• Former California Gov. Arnold Schwarzenegger offered grants to local elections officials in jurisdictions formerly covered by the Voting Rights Act. He’s already started giving out the funds, awarding a $250,000 grant to a Texas county, which also received a $1.8 million grant from the Center for Tech and Civic Life. (The Hill, TPR, Valley Morning Star)
  • New York City joined a host of other New York state municipalities seeking private grant funding to defray the cost of holding an election during a pandemic. (The Wall Street Journal)

The Latest on Misinformation

  • Ongoing court battles and misleading claims about mail-in ballot fraud seem to be taking a toll on voters. More said they’ll be casting ballots in person, in a recent poll. (NPR)
  • The FBI is investigating a Russian group posing as an independent media outlet to target right-wing social media users. (Reuters)
  • Right-leaning YouTube channels are spreading misinformation about mail-in voting, raising questions about the platform’s ability to enforce its own rules. (Media Matters)
  • An unverified video accusing Rep. Ilhan Omar of voter fraud was part of a “coordinated disinformation campaign,” researchers say. (The New York Times)
  • The White House lit into FBI Director Christopher Wray this week after he told a congressional panel there was no evidence of a coordinated national voter fraud effort, undercutting claims by the president. (Reuters)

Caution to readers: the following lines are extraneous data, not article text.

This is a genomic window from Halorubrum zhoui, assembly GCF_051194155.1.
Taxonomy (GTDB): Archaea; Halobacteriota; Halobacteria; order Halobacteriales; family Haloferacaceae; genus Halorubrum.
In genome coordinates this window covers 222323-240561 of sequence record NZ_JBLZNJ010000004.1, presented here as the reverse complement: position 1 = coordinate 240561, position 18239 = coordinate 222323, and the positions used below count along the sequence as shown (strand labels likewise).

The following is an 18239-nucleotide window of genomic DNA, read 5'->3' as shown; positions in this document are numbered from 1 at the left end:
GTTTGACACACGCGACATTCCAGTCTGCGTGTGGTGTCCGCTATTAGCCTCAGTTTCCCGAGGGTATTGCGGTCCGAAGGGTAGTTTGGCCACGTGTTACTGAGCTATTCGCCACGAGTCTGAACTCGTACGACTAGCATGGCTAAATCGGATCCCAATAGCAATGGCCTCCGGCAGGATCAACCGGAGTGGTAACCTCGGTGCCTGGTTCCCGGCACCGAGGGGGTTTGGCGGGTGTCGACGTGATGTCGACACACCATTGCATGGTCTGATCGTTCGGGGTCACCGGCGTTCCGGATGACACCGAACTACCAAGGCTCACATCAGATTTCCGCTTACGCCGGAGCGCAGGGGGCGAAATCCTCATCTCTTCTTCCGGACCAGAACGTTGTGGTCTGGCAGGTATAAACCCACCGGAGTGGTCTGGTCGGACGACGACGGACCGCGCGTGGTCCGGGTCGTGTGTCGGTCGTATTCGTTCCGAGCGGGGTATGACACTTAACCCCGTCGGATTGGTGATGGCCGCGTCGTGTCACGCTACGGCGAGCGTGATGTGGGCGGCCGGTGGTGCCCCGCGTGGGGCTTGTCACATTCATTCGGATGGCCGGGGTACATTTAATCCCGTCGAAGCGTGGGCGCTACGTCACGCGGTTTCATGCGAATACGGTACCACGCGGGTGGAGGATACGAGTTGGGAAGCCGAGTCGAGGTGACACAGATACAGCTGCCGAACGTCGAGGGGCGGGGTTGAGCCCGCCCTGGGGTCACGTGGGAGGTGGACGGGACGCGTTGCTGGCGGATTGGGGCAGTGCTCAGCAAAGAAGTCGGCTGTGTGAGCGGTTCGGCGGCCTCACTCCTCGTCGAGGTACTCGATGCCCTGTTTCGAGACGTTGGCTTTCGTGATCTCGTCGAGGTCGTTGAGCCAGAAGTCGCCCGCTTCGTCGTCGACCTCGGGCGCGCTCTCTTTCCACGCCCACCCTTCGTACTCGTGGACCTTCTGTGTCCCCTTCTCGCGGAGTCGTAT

• Trump claimed without evidence this week that states cannot count mail-in and absentee ballots accurately, and also tweeted misleading information about Brooklyn’s mail ballot debacle. (Twitter)
  • Russia is spreading disinformation about mail-in voting in the U.S. as Trump continues to attack it, intelligence officials say. (The New York Times)

Election Legal Battles

  • Trump’s campaign has assembled a massive legal network to monitor the election and oversee the deluge of mail-in ballots expected this year. (Politico)
  • A top lawyer for the Trump campaign got his start working for Democrat Al Gore’s presidential campaign. (WFAE)
  • A review of 90 state and federal voting lawsuits has found judges are “broadly skeptical” of GOP arguments that mail voting should be limited due to fraud concerns. (Washington Post)

The Latest Lawsuits


Pink Ribbon Warriors

Pink Ribbon Warriors

Since 1985, the month of October has become known throughout the United States as Breast Cancer Awareness Month. During this annual health campaign, charities, hospitals, retailers and others commit to raising funds earmarked for programs that aim at discovering a cause and a cure for breast cancer. Many of these programs also focus on helping women learn what they can do to minimize their risk of ever developing breast cancer in the first place.

Which would you rather do—reduce your risk for breast cancer or race around hoping for a cure? Most women, quite sensibly, would rather reduce their risk for breast cancer as much as possible.  So what can you do to reduce your risk?  Well, there are at least six strategies that are known and proven to reduce the risk for breast cancer:  exercise regularly, maintain ideal body weight, avoid smoking, avoid alcohol, avoid oral contraceptives, and avoid hormone replacement therapy. Let’s take them one at a time. But before we dive into them, let’s first take a look at some important breast cancer facts as they relate to African American women.